Traditionally, most wedding planning is handled by the bride, but there are a number of tasks that often fall to the groom to handle. In same-sex weddings, these tasks might be handled by the partner who doesn’t have the time, skill, or interest in handling the bulk of the planning. If you fit one of these roles, these are some of the tasks that might fall on you:
-Rings. While many ladies like to have input into the style of their engagement and wedding rings, it’s traditionally the groom’s responsibility to purchase them. For same-sex weddings, the couple often purchases rings for each other.
-Assisting with the guest list. One of your first tasks after getting engaged is to sit down with your future spouse and craft a guest list, narrowing it down as much as possible to help extend your budget per person.
-Discussing the budget with your family. Nowadays, many couples pay for their weddings themselves, but each of you should speak with your families to see if they’d like to contribute any funds, and if there are any conditions (such as specific guests you have to invite) that come along with that money.
-Selection of your wedding attendants. You and your future spouse need to discuss the size of your wedding party, and you then need to decide who you want to stand up with you.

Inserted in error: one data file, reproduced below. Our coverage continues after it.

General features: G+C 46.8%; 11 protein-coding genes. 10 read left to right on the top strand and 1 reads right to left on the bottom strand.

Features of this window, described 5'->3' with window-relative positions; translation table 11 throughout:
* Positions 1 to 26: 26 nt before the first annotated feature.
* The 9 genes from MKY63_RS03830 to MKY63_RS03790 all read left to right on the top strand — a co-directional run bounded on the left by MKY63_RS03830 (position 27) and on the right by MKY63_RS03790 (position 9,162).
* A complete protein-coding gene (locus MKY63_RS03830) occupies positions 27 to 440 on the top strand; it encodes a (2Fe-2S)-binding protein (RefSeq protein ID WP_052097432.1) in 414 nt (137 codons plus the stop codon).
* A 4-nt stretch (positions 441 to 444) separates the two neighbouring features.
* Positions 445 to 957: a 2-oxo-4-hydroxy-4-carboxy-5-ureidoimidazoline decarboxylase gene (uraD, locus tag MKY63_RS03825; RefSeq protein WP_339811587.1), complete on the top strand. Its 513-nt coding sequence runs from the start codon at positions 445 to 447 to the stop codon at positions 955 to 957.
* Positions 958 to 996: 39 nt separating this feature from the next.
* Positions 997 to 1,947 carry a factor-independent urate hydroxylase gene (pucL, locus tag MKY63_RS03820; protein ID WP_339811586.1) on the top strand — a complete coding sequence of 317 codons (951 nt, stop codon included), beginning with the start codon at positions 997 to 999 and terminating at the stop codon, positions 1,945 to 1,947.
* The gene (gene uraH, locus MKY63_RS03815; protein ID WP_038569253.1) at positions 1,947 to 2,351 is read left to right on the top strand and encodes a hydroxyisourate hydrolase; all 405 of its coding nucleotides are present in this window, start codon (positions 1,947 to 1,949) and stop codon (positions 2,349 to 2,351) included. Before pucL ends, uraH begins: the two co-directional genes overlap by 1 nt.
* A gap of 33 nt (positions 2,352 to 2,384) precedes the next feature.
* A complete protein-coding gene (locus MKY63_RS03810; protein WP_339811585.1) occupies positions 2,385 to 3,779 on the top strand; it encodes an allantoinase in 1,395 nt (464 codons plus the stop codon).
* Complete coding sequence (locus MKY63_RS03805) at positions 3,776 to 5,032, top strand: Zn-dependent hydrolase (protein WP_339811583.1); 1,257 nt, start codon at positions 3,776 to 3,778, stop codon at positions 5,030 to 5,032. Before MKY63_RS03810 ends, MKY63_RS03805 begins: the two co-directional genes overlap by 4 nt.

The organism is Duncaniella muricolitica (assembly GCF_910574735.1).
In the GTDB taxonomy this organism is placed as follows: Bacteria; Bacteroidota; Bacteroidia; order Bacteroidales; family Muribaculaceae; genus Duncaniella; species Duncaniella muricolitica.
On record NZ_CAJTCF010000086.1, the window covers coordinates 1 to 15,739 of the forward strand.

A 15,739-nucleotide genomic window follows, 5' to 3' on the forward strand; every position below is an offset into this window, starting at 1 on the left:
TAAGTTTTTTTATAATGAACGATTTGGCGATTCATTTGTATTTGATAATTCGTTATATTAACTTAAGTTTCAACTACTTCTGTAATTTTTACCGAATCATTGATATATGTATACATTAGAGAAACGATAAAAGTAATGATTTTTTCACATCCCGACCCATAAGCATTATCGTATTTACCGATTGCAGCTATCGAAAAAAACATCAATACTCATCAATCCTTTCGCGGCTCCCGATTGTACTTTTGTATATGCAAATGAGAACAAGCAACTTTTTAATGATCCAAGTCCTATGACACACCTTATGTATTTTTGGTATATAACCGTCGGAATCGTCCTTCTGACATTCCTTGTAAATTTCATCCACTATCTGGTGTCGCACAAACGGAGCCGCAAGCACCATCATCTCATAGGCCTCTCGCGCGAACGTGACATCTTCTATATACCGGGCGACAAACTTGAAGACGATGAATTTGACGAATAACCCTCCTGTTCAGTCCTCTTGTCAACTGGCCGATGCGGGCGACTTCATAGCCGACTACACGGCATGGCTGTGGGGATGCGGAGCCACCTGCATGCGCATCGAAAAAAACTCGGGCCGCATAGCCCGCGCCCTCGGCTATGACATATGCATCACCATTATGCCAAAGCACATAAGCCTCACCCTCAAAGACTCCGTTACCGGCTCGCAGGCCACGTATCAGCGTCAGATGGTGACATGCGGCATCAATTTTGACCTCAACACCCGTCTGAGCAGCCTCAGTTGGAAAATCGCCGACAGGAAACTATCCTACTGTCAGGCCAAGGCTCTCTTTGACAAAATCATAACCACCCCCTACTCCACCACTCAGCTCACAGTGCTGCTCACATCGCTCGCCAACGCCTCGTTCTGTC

-Choosing your attire. Your future spouse will probably want some input on this item, too, but the final selection and arrangements should be done by you.
-Buying gifts. You’re responsible for purchasing gifts for your wedding attendants and (if you desire) for your future spouse.
-Helping to plan the honeymoon. This is another task that many couples now do together, but it was traditionally handled by the groom. Don’t forget to plan for things like exchanging currency and getting current passports as needed, and you might want to contact your hotel for a special welcome gift to surprise your new spouse.
-Teaming up on song selection. Choosing songs for your reception entrance, your first dance, your dance with your mother, etc. will need your input.
-Acquiring the marriage license. Look into the marriage license requirements wherever you’re getting married and help take care of paying the fee and processing the application, then getting it to the officiant before the wedding.
-Rehearsal dinner planning. This is another traditional part of the wedding handled by the groom and paid for by his family, but that has changed over the years. Grooms should at least offer to handle the rehearsal dinner planning.
-Prepping day-of wedding fees for distribution. Prepare separate envelopes with checks or cash labeled with each vendor’s name so your best man can distribute final payments and gratuities on the big day.
-Writing a thank-you toast. It’s considered proper etiquette for the couple to give a toast at the reception thanking their families, their wedding party, and their guests for everything they did to make their day special.
These are the traditional wedding planning tasks for the groom, but the key is to make yourself available to help where it’s needed. If you have any thoughts on this or other wedding topics, please feel free to leave a comment!